Bowdoin's faculty is the most kind staff that I have ever met. From Patt, who swipes my card at the dining hall every morning, to Randy Nichols, the head of security with celebrity status, to the professors, everyone who works here is exceedingly generous. At the beginning of the year, I was very intimidated to meet with professors. I shouldn't have been. Besides being incredible people who have accomplished and are continuing to do amazing things and research, they are friendly and very willing to help a struggling student. Coming from a public school, I struggled with academics at the beginning. As soon as I sought help from the writing tutors and professors, though, my work improved drastically.
The campus is AMAZING - food, housing, facilites, college houses- it is really really catered nicely to students. Maine is BEAUTIFUL. We're kind of an obscure school- for being one of the top 10 colleges in the country, I wish that we were better known. I spend most of my time on campus, but the town of Brunswick is really great, and easy to walk to. People do tend to have a lot of pride for Bowdoin, although occassionaly I get the feeling that people see the student body as just a bunch of ivy-league rejects, which dissappoints me because Bowdoin was my top choice. There aren't too many complaints, and when there are it seems easy to get access to the appropriate people to voice them.
It's challenging, but I've learned a lot. The best things about Bowdoin are the classes and the food. Housing is pretty awesome, too- no cramped little rooms, and most of the buildings are newly renovated. If I could change anything, I would change the location- it gets very cold in the winter and there's not much to do then, either. As for size, it's just right- big enough for variety, but small enough that you're almost guaranteed to see a friend on your way to class. Bowdoin students generally have a lot of school pride and are pretty friendly, though the dating scene is a little bit tough (maybe no one has much time for a steady relationship...).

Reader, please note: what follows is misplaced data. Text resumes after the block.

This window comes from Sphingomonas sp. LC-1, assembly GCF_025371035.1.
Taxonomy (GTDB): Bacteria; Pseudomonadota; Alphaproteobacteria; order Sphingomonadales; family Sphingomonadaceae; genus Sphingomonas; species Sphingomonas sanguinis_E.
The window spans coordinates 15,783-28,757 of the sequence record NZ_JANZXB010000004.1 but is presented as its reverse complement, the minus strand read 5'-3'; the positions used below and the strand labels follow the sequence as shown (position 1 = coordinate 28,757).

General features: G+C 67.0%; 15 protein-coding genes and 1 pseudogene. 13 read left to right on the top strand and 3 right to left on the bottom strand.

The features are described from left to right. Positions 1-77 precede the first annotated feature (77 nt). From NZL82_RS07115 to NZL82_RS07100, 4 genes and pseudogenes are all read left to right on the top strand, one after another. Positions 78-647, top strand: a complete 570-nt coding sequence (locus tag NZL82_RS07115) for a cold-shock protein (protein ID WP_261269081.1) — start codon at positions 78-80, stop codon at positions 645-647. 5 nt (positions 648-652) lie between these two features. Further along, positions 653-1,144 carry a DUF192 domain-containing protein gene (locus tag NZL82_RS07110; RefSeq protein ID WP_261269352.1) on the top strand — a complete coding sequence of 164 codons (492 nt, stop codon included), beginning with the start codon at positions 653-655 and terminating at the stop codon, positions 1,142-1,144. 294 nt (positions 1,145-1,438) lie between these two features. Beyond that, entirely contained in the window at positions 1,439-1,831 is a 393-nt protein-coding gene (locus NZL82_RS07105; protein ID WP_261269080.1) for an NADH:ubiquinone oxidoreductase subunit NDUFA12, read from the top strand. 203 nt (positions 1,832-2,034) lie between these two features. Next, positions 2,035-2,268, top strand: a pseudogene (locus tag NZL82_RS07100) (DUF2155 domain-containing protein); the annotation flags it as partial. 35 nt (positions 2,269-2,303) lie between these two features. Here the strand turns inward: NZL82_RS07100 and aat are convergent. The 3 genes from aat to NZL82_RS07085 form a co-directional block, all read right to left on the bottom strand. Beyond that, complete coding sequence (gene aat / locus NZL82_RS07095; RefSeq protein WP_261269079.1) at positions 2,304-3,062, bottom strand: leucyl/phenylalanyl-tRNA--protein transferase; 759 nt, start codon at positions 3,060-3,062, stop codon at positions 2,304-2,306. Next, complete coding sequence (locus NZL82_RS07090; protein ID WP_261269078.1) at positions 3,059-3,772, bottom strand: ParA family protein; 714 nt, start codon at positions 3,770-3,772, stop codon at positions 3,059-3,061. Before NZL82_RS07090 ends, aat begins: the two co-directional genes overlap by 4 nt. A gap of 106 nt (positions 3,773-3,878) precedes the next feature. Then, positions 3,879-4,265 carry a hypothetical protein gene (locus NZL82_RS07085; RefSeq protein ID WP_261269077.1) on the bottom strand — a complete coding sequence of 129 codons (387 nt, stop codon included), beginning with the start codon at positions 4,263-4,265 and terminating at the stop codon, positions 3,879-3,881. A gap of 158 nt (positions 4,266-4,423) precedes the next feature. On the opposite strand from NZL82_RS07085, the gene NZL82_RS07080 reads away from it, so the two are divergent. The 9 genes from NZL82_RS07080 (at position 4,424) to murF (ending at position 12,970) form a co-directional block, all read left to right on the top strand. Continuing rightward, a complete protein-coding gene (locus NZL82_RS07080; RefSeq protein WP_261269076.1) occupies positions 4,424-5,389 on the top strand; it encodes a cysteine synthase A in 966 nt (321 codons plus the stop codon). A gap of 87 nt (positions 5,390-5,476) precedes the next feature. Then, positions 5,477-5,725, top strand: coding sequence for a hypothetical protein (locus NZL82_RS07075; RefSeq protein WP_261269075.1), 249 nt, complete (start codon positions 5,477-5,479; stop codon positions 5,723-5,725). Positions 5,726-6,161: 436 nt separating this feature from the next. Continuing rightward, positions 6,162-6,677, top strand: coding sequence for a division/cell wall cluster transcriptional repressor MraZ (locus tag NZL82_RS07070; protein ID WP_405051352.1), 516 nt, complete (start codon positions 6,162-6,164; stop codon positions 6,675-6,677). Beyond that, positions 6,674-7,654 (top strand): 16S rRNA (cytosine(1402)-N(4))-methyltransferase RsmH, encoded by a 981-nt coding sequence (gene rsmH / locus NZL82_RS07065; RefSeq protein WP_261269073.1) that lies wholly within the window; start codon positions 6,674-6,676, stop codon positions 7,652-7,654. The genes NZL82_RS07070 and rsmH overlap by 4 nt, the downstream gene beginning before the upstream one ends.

i like how bowdoin is small, but it is getting slightly bigger and it is not too small- its enough to know some people but there are always more people and groups to meet. i would change the amount of printers at the school because we all want more. some people think bowdoin is so great and so hard to get into, others, who compare it to ivies, think it is okay. i love our campus, it is small enough to get around but with enough places to change up the scenery. the town is cute, good restaurants but people dont even go out that much. the bar is fun on tuesdays. there is a lot of school pride- we love our hockey team and our polar bears.
Bowdoin is what you make it. It can be friendly, fun and interesting, or it can be dry and stale. Different years at Bowdoin were completely different for me because of the different lifestyles and types people you can surround yourself with here. Bowdoin is small, which means your classes are excellent, people are friendly, and you can become deeply involved in clubs any. The administration is wonderful, the town is warm and friendly (even if the weather isn't) and there are plenty of opportunities to become involved off campus and to spend time outdoors. If you've got dreams this is a place that wants to help them come true.